Government, Personal Finance 

Reading Your Social Security Statement

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Social Security CardFor years, I would receive a Social Security statement. This statement contains information about how much money you’ve earned (and contributed to the Social Security program), as well as information about your estimated benefits later on, when you can begin taking Social Security payments.

Recently, the Social Security Administration began doing away with the paper statements and started offering statements online. It’s now possible to use the Internet to get access to your Social Security statement. This is convenient, because it makes it possible to access your information anytime. You have to create an account with the site, but once that’s done, you have access to your Social Security statement, as well as access to information about taking benefits. You can even apply online for retirement and disability benefits.

What’s in Your Social Security Statement?

For the most part, your Social Security statement is fairly basic. You need to consider your benefits, as well as review your earnings record. The two main items on your Social Security statement include:

  1. Benefits: This section is regularly updated according to how much money you have contributed over your lifetime, as well as the current law. You will find information about how much money you can expect to receive. You need a certain number of “credits” to qualify for retirement benefits, and the number you have is listed in this section. You can also see how much of a disability payment you are eligible, as well as how much your family members could expect to receive if you were to die.
  2. Earnings report: You will see how much you earned each year, as well as an estimate of how much money you’ve paid into the Social Security and Medicare programs. Your earnings record should be carefully reviewed for inaccuracies. If the number is too low, you could miss out on benefits down the road. If the number is too high, that could be an indication that your identity has been compromised and someone else is using your Social Security number.

Checking the accuracy of your statement is important. If there is something wrong, contact the Social Security Administration at 1-800-772-1213. You want to clear things up as quickly as possible. It’s much easier to fix problems now, than to try and get the full amount of benefits you are owed once retirement hits. It’s also important to clear up mistakes about how much ou have earned. While it might be nice to think that someone using your Social Security number could result in increased benefits for you, it could also mean problems with the IRS if it looks like you haven’t been paying income tax because the person who stole your number isn’t paying those taxes.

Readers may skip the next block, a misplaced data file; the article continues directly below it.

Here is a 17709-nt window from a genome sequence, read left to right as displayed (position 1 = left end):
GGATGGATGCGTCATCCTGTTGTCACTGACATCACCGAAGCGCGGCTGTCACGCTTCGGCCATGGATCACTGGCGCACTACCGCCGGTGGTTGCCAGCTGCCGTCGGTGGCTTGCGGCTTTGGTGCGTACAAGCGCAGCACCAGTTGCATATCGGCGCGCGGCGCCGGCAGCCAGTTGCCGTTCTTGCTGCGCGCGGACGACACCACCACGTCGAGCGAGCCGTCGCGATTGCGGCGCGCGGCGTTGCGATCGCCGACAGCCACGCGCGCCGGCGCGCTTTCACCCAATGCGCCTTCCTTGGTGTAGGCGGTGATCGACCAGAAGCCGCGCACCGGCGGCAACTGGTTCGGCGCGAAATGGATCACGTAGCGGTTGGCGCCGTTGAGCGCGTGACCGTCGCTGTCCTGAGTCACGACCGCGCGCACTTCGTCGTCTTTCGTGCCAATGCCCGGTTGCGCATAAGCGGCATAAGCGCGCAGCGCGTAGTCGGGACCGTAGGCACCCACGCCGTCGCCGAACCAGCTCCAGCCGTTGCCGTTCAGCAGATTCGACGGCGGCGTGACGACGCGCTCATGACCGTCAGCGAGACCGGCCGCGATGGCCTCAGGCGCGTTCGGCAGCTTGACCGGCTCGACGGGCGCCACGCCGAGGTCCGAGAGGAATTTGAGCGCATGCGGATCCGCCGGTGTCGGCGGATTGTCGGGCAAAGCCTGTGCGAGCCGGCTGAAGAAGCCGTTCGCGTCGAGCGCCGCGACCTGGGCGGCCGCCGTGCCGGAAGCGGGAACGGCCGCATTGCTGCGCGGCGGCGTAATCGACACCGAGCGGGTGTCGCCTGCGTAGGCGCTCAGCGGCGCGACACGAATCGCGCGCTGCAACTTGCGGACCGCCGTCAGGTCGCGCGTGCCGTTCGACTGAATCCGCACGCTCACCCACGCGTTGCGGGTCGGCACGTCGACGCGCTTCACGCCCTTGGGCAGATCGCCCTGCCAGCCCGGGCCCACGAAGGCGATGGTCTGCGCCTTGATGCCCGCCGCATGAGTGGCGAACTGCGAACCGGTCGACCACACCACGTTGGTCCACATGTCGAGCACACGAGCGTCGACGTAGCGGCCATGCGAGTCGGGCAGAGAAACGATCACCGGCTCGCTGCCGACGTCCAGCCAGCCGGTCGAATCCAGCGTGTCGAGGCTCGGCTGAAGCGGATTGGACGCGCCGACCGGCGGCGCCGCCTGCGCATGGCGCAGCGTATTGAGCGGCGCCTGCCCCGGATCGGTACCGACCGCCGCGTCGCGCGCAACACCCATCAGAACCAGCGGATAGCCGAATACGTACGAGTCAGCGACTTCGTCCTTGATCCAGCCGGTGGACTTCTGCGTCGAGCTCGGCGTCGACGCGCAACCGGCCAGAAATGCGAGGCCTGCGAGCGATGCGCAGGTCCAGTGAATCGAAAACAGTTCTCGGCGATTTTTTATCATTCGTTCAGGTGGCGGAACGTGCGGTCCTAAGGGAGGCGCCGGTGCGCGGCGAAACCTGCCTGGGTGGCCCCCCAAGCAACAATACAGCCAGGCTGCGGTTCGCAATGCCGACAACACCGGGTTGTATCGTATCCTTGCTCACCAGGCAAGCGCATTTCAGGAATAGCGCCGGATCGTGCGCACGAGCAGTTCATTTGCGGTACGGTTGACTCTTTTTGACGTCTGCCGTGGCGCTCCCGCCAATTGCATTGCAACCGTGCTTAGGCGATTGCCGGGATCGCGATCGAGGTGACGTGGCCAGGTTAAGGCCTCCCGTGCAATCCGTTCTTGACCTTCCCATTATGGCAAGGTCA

It doesn’t take very long to review your Social Security statement. However, it’s a good idea to do so. It can alert you to identity theft, as well as help you plan for the future when it comes to a successful retirement. Read over your statement when it arrives. And, if you are able to access the statement online, you can sign up for the proper account.

(Photo: DonkeyHotey)

{ 12 comments, please add your thoughts now! }

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12 Responses to “Reading Your Social Security Statement”

  1. daenyll says:

    it’s about time they made them available online.

  2. cvargo says:

    I’m a little nervous that i don’t recall ever seeing one. Maybe I am too young and they know that there won’t be any left

    • daenyll says:

      they didn’t send them out unless you were at least 25yo unless you specifically requested. They cut the paper statements a few years ago i believe, so now you have online access.

      • cvargo says:

        Good to hear Daenyll. I’m only 23 so I shouldn’t have received anything. I checked online to see my statement though…. who knows if I will ever see the money though 😉

  3. Master Allan says:

    This sounded great until I visited the website and tried to login.

    “We tried three times to match the information you provided with our records”

    I copied the data verbatim from my recent tax return and it couldn’t “verify my identity”. Another disappointment to me. Now I have to call and probably sit on hold for an extended period of time.

  4. Shirley says:

    These statements are very easy to read and understand. My statement helped me decide just when I would retire.

  5. I set up an account on MY SOCIAL SECURITY – it was easy and fast and all the information was correct. This is way better than a paper statement mailed to you + you can check it anytime – you don’t have to phone in and be put on hold indefinitely.

  6. Kathryn C says:

    ok I feel like a moron, where is the tweet button to tweet this out? I see stumble, bookmark, and reddit
    Great info in here. Things people think they know, but they don’t really.

  7. Yes very interesting, how can we be able to see our SOCIAL SECURITY information instead waiting for the whole year. Very good information

  8. J. Shoe says:

    Just trying to find out if it is true that any Soc. Sec. benefits you start taking are taxed starting at 50% of the money you receive. So that if you take 5K from SS in one year, they put a tax on 2.5K of that money. Can that be real and their a link to see this horrific scam. It’s bad enough they borrow from SS without the intention of paying it back, but this crazy

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